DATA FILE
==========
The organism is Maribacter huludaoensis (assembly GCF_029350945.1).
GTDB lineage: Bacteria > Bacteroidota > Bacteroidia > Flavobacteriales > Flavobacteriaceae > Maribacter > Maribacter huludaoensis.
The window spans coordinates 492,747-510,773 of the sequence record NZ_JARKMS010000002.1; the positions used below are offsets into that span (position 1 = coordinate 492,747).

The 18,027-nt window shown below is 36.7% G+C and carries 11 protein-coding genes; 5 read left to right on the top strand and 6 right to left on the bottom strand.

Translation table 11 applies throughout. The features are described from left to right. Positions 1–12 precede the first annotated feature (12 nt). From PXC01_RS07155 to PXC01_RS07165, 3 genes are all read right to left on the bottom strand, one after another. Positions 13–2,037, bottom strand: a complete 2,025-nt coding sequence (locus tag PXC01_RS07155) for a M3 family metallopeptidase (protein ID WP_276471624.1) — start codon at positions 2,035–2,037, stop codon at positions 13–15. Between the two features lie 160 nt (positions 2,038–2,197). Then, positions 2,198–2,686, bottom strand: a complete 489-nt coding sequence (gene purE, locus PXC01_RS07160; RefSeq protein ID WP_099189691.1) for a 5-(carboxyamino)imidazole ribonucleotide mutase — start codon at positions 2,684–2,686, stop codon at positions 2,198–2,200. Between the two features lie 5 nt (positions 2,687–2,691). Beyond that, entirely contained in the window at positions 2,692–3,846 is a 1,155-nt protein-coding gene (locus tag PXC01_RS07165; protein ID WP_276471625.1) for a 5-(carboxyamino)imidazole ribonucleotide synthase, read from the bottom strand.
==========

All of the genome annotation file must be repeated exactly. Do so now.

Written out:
The organism is Maribacter huludaoensis (assembly GCF_029350945.1).
GTDB lineage: Bacteria > Bacteroidota > Bacteroidia > Flavobacteriales > Flavobacteriaceae > Maribacter > Maribacter huludaoensis.
The window spans coordinates 492,747-510,773 of the sequence record NZ_JARKMS010000002.1; the positions used below are offsets into that span (position 1 = coordinate 492,747).

The 18,027-nt window shown below is 36.7% G+C and carries 11 protein-coding genes; 5 read left to right on the top strand and 6 right to left on the bottom strand.

Translation table 11 applies throughout. The features are described from left to right. Positions 1–12 precede the first annotated feature (12 nt). From PXC01_RS07155 to PXC01_RS07165, 3 genes are all read right to left on the bottom strand, one after another. Positions 13–2,037, bottom strand: a complete 2,025-nt coding sequence (locus tag PXC01_RS07155) for a M3 family metallopeptidase (protein ID WP_276471624.1) — start codon at positions 2,035–2,037, stop codon at positions 13–15. Between the two features lie 160 nt (positions 2,038–2,197). Then, positions 2,198–2,686, bottom strand: a complete 489-nt coding sequence (gene purE, locus PXC01_RS07160; RefSeq protein ID WP_099189691.1) for a 5-(carboxyamino)imidazole ribonucleotide mutase — start codon at positions 2,684–2,686, stop codon at positions 2,198–2,200. Between the two features lie 5 nt (positions 2,687–2,691). Beyond that, entirely contained in the window at positions 2,692–3,846 is a 1,155-nt protein-coding gene (locus tag PXC01_RS07165; protein ID WP_276471625.1) for a 5-(carboxyamino)imidazole ribonucleotide synthase, read from the bottom strand.